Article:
Rounding Up

Overall, there are five common reasons as to why your water pipes are making noise. If you find that your water pipes are making noise, then you should try to diagnose the issue as soon as possible. Not only will noisy water pipes drive you and your household crazy, but left, they can cause pretty serious damage to your pipes. This can lead to expensive consequences.

And, if you ever feel out of your depth, then call a professional. They’ll be able to get the job done quickly, safely, and efficiently.

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About the Author: AJ

AJ is a self-confessed soundproofing nut. He has written full-time on Quiet Living for the past 3 years, and has a wealth of knowledge about living a quieter life, soundproofing and fixing loud noises.

1 Comment

  1. Hi,
    I’m not a very quiet type person & am slightly deaf as a result! I do work in construction so have some thoughts on this article.

    It is not unusual to have local street water pressure anywhere between 3 to 10 bar (1 bar = 14,5 psi). 3 bar is quite acceptable for households & some equipment, e.g. some shower valves, may even flow better a bar or so higher. 1.5 bar would not generally be regarded as problem & certainly isn’t particularly high pressure, unless you really are affected by pipe flow noise – perhaps in a room with pipes adjacent to a bedroom where a sleeper might be disturbed by the sound. Pressures a lot over 3 bar or more can definitely be quite “wooshingly” noisy, often depending on pipe locations in the property. Dense rockwool can be helpful in this regard in boxed-in pipe areas.

    Quite commonly, a pressure reducing valve (PRV) is fitted when the local pressure is say, over 5 bar. Allowing you to adjust the pressure down to protect household equipment, some of which have max pressure limits for reliable use. Although most household equipment copes reasonably well with pretty high pressures, it can be the cause of repeated leaks & plumber call out costs.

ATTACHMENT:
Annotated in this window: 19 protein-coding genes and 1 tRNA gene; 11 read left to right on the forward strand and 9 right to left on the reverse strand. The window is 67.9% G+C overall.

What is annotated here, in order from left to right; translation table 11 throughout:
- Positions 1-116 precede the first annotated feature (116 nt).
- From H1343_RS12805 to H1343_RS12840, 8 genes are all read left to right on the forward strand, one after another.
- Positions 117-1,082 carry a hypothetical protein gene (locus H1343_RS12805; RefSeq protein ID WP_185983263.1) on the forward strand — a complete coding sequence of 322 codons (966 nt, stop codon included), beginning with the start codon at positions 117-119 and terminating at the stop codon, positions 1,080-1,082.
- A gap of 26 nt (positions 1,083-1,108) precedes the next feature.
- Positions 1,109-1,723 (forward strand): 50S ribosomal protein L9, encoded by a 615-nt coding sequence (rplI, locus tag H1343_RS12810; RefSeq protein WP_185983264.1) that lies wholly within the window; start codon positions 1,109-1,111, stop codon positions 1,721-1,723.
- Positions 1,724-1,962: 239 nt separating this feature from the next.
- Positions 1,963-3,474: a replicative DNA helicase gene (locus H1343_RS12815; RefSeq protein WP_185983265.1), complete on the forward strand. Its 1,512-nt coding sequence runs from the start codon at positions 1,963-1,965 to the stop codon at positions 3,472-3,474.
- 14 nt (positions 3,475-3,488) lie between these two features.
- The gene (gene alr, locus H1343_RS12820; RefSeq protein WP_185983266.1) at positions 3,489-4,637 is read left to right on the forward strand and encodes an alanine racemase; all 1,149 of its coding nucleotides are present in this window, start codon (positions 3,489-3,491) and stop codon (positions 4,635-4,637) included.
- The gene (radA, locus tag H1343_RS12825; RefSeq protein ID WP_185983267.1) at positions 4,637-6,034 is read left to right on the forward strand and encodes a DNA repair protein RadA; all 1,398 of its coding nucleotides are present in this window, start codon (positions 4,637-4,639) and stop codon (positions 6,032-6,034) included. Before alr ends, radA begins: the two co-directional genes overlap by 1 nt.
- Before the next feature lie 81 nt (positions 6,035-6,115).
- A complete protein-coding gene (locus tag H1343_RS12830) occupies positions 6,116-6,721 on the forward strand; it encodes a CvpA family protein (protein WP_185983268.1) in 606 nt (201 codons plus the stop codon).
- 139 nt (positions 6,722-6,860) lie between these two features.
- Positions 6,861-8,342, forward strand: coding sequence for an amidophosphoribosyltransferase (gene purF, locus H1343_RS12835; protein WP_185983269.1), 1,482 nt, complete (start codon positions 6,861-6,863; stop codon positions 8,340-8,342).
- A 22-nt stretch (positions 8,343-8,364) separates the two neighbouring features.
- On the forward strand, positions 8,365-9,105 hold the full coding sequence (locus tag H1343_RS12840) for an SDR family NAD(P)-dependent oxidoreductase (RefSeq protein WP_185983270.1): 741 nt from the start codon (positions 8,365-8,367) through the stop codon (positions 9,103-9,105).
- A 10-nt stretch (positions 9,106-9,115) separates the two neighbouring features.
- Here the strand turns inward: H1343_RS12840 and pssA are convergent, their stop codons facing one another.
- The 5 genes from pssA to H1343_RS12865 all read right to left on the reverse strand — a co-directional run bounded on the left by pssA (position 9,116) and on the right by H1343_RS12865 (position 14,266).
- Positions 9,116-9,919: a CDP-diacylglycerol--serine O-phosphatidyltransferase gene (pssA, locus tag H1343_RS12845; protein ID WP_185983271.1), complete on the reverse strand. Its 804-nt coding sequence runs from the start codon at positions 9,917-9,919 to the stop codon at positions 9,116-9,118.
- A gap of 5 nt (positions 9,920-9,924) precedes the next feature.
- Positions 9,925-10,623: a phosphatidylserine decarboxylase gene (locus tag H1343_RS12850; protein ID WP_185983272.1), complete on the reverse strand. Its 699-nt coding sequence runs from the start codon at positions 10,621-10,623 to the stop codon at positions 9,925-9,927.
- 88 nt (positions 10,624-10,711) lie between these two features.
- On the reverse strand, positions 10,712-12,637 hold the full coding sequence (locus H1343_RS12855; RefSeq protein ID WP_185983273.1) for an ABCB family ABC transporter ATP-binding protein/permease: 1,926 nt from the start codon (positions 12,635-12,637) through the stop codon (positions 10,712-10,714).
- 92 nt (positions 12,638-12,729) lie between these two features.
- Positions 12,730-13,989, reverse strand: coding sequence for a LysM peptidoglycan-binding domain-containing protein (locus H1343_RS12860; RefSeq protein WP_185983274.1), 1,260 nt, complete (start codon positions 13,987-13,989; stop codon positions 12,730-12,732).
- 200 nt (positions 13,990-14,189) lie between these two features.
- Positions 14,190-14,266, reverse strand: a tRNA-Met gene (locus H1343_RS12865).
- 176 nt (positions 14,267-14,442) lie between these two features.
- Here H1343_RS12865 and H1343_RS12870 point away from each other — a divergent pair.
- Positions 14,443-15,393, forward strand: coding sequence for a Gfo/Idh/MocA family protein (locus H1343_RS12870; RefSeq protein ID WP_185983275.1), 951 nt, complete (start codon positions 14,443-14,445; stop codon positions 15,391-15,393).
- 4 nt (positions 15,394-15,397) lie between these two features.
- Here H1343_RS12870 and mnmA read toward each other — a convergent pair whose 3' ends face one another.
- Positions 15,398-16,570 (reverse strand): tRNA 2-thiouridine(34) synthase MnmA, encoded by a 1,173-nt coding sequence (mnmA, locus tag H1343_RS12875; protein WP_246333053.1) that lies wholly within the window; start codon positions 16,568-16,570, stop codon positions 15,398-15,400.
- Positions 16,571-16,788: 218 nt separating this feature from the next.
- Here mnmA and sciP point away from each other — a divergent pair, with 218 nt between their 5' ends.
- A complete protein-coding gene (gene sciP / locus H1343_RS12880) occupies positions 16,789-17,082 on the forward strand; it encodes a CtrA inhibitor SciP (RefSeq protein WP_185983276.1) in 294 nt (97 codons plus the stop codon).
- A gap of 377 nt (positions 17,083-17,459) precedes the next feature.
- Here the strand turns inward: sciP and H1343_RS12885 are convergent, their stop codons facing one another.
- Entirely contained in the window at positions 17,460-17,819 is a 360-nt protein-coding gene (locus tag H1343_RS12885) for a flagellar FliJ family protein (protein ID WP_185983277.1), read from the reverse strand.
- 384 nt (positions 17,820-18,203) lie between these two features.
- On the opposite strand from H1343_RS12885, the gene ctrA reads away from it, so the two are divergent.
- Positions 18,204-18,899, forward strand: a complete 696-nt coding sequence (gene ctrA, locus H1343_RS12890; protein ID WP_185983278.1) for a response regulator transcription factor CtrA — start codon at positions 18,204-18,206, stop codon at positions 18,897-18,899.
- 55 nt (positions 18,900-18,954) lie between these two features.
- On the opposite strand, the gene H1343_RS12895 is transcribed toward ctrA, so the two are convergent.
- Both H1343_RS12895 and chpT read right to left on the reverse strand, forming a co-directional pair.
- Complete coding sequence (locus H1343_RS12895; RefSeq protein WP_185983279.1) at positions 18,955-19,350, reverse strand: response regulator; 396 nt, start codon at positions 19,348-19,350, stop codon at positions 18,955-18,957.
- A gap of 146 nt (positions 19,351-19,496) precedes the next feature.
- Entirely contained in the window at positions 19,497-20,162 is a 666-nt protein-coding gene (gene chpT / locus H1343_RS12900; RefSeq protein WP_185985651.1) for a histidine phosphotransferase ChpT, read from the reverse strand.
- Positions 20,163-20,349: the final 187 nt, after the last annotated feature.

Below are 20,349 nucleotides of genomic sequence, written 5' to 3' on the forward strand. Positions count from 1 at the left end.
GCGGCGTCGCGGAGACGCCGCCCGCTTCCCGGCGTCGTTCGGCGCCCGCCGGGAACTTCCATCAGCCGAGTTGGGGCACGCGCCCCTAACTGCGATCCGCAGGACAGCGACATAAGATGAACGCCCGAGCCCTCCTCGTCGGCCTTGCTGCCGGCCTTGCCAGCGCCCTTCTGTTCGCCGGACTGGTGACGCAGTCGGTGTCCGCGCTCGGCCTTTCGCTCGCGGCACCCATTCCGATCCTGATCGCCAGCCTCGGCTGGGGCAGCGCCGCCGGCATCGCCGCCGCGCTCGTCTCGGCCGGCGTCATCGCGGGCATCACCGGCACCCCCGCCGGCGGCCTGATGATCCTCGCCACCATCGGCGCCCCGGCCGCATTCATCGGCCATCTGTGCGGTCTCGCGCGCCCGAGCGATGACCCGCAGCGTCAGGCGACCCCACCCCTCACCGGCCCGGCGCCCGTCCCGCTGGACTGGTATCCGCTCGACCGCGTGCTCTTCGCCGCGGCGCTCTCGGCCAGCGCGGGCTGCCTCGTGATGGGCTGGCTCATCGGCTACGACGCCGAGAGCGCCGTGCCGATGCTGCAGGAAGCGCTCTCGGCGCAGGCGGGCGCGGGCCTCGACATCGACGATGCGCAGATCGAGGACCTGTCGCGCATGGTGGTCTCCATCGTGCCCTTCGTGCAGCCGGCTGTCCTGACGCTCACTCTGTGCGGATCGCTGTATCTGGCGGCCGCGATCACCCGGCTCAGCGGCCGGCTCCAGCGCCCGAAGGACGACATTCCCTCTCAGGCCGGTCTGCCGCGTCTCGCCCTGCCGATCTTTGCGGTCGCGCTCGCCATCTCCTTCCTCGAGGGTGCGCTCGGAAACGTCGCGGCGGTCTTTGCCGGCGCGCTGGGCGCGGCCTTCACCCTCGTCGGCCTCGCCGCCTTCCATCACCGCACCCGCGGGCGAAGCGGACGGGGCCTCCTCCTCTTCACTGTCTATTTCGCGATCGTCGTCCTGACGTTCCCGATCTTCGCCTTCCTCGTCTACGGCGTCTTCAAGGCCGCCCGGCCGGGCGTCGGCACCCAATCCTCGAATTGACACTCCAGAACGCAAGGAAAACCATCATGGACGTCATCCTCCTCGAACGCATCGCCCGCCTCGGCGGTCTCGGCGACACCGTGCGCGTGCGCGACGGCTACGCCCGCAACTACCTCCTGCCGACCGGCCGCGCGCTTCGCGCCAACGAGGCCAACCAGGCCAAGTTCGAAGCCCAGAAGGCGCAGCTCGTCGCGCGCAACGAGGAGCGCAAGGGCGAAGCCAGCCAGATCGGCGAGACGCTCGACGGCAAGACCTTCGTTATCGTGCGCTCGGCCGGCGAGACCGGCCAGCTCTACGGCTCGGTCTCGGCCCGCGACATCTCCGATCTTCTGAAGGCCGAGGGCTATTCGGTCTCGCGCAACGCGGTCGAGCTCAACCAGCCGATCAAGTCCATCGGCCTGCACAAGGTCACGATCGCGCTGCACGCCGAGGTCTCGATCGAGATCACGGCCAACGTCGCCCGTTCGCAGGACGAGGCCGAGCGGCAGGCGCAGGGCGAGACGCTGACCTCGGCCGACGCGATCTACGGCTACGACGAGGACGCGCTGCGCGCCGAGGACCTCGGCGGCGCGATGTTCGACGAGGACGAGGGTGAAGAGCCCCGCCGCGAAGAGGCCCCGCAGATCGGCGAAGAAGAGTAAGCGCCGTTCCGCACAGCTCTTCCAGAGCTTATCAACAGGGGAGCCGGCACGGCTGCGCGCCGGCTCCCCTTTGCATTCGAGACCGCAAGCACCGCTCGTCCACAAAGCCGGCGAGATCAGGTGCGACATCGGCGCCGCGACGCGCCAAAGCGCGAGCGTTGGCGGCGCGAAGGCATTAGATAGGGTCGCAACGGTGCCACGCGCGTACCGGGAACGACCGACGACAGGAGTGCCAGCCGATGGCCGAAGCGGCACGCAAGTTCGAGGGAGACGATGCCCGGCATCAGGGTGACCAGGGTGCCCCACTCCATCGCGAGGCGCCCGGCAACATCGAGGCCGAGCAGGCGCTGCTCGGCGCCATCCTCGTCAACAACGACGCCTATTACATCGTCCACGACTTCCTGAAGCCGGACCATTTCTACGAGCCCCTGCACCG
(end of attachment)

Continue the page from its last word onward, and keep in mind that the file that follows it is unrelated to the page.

If a PRV is fitted too close to a pipe elbow or tee on it’s outlet, the PRV itself can create very loud water hammer. It is important to have at least 6″ / 150mm of straight pipe run after the reducer & preferably, if an elbow is required near to it, the bend is better made as a hand formed gentle “swept” elbow. This all helps smooth the flow so the PRV mechanism can adapt to the changing pressure conditions.
    Re. water hammer in general, I have worked in properties with very high pressure that never had water hammer. Usually something in particular is triggering it, as you listed & it doesn’t always require very high water pressure to occur. If you have a hammering or squealing pipe such as near a washing machine, there are small “hammer reducers” that can be fitted in line & as they are internally sealed, no longer fill with water & stop working like the old “dead legs”. Modern washing machines / dishwashers have solenoid controlled, fast shut off valves that can set off water hammer if the pipework is susceptible to it, as to some extent the modern 1/4 turn, ceramic washer taps will do.
    Water hammer in pipes that are not flowing is highly unlikely, if not impossible, but in shared properties, such as flats / apartments in a divided house using the same water supply, (which is less common these days); someone else in the building may be opening a tap, toilet flushing or using a washing machine, that is triggering the hammer.
    Certainly your neighbours pipework may be the source of “water hammer” noise problems, even on separate supplies.
    As you say, various noises such as banging or clunking can also occur in pipes that are touching other parts of the building, commonly through walls or resting on joists directly under floorboards. It can often occur in central heating pipes as they heat or cool, particularly in older or badly fitted systems. These noises might sometimes be misconstrued as water hammer, even though no taps are open or water flowing.
    Kind Regards
    Rob